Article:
When MSMS had real horsepower

It’s 1912 and you’re about to move from Ireland to the USA. You’ve got two choices of vessel. Which do you choose?

  1. The SS California
  2. A heavily-hyped but unproven engineering marvel called the Titanic

William Kerrigan and his brother Arthur chose the California,* so this story can continue. Upon arrival in the US, the brothers worked on some Woburn farms before starting their own Kerrigan Farm in 1930. Here’s a section of it. Recognize the area?

Kerrigan Farm, Burlington MA

Long before Abati and Connors, the head honcho was Dick, the workhorse on Kerrigan Farm. Photo credit: Bill Kerrigan

It’s the front yard of Marshall Simonds Middle School. That’s Winn Street on the right. Most of the background buildings are still there today, including the house on the south corner of Peach Orchard and Winn. After that photo was taken, Kerrigan built a house for his son, William Jr., on the north corner. You’ll recognize it as the office of Dr. Robert E. Segool, optometrist:

Dr. Robert E. Segool

Here are William Jr. and family, the original occupants:

Kerrigan Farm family, Burlington MA

William Kerrigan Jr., wife Dorothy, son Bill and daughter Joyce. They’re the original occupants of the white house at the corner of Winn St. and Peach Orchard Road, now an optometrist’s office. Bill vividly remembers Dick, the horse. “He was a huge animal. I was afraid to ride him.”

Meanwhile, William Sr., the Irish immigrant who created the farm, lived across the farm at 128 Winn St. — the big, white estate that’s still there today, and whose history stretches back to the 1800s, decades before he arrived.

William Kerrigan Sr.'s home from 1930 to 1958.

Some spots in the world might carry special, even sentimental, significance for you while meaning precisely nothing to anyone else. One particular fire hydrant at Faneuil Hall carries unique significance for Bill, the youngest Kerrigan in this story. It’s where he sat while his father, William Jr., unloaded the celery, spinach, lettuce, carrots and squash grown on Kerrigan Farm.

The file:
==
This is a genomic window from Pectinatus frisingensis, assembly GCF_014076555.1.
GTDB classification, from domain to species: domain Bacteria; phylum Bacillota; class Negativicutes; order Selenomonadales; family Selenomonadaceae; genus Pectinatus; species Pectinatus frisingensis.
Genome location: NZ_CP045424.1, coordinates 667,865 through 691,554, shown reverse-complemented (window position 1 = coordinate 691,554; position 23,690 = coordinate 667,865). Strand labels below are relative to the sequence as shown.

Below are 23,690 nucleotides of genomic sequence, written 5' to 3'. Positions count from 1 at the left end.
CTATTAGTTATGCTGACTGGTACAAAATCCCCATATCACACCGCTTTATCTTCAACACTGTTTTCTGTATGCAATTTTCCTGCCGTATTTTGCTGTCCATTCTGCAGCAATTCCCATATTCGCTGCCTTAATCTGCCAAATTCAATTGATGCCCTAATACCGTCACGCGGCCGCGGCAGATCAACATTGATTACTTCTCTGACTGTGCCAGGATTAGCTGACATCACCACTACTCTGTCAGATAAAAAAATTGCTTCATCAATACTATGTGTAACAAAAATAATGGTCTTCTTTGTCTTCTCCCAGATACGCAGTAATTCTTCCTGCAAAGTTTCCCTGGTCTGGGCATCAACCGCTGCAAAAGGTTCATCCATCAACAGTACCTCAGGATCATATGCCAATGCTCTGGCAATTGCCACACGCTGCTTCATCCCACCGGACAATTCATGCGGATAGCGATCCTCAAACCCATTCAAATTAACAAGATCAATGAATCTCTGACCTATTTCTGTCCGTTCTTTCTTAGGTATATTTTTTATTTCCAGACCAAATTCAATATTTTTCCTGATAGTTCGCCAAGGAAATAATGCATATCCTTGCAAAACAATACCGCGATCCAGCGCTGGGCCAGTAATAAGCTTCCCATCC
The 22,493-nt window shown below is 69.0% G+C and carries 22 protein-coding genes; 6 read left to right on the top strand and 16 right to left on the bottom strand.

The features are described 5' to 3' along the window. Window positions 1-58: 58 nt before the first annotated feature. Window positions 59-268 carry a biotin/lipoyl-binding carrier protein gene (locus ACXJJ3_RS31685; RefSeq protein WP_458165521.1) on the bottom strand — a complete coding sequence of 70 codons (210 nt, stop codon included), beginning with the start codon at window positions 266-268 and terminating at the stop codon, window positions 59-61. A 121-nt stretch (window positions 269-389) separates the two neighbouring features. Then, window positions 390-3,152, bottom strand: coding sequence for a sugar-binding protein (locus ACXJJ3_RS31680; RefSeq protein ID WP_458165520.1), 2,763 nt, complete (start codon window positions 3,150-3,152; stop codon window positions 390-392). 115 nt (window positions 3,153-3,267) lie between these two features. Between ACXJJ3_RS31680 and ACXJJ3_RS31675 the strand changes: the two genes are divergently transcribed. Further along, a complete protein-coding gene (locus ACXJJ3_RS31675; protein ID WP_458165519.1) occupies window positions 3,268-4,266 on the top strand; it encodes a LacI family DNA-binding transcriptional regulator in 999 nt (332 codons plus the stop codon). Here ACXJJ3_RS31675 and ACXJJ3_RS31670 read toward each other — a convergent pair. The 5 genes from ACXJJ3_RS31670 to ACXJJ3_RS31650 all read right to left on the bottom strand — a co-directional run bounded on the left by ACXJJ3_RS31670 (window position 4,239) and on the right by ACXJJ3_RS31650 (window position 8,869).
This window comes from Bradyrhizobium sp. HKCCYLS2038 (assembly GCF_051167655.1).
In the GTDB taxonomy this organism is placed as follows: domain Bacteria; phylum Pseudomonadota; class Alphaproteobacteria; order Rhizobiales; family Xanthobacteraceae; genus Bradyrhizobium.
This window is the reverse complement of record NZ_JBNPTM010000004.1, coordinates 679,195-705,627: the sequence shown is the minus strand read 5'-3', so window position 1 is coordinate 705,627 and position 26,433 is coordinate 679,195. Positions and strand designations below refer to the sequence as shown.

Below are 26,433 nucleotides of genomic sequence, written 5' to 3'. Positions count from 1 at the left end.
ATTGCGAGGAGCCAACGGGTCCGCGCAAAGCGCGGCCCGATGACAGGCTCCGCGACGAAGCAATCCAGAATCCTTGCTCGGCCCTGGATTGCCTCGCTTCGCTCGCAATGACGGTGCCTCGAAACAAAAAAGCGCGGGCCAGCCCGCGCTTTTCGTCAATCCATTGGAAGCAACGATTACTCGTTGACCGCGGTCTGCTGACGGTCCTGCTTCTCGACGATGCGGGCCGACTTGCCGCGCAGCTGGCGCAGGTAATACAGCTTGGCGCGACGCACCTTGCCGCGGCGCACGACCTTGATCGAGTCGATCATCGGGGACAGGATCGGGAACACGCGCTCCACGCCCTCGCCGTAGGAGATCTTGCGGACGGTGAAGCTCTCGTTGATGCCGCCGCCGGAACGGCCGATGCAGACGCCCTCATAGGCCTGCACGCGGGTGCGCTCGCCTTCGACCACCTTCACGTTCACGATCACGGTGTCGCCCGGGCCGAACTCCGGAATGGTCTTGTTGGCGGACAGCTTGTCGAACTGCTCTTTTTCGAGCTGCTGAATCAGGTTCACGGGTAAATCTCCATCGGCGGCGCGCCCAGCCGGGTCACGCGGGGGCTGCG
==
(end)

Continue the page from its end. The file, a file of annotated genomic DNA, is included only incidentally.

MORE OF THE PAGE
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Bill attended the brand new (original) Memorial School across the street for a couple of years. When he turned seven, the town bought Kerrigan Farm and built the high school, now the middle school. The family moved the farm operation to Hudson, N.H.

Here’s a good aerial shot of the whole area in 1954. You can see the brand new Memorial School and . . . not much else. There was no school across the street. No St. Margaret’s next door (it’s on the fork of Center and Winn Streets instead). No neighborhood behind Memorial. Peach Orchard Road seems to continue right past Winn Street and into the distance. That’s actually the long-abandoned Salem Turnpike.

1954 Memorial School aerial, Burlington, MA

*Their immigration paperwork reads “California,” but it might be a typo for the SS Californian.

With a name like Bustead’s . . .

Bustead's Dairy Products letterheadD2651C5C-A184-41D7-9E82-62565F36016E

. . . it has to be good. The chocolate milk, that is. How good? Good enough to steal from the back of a Bustead’s Dairy Products truck. That’s exactly what William Hamilton did when he was 10. He and a buddy used to hop on the Bustead’s trucks in Woburn center and go for short rides. One day he slipped a crate of chocolate milk into a snowbank and retrieved it later.

Hold that thought until the end of this story.

Every Saturday night, before she could go rollerskating at Wal-Lex in Waltham, Joan Bustead had to spend a couple hours of quality time with empty milk bottles. Many, many crates full of them. The fleet of eight Bustead’s trucks had retrieved them from customers in surrounding towns. As the oldest child in the Bustead family business, Joan had to drag the crates full of empty bottles into the “milk room,” the processing facility behind the family homestead at 14 Wilmington Road. Each crate weighed 12 lbs empty and almost 40 lbs full. Each bottle then had to be arranged for cleaning and refilling the next morning.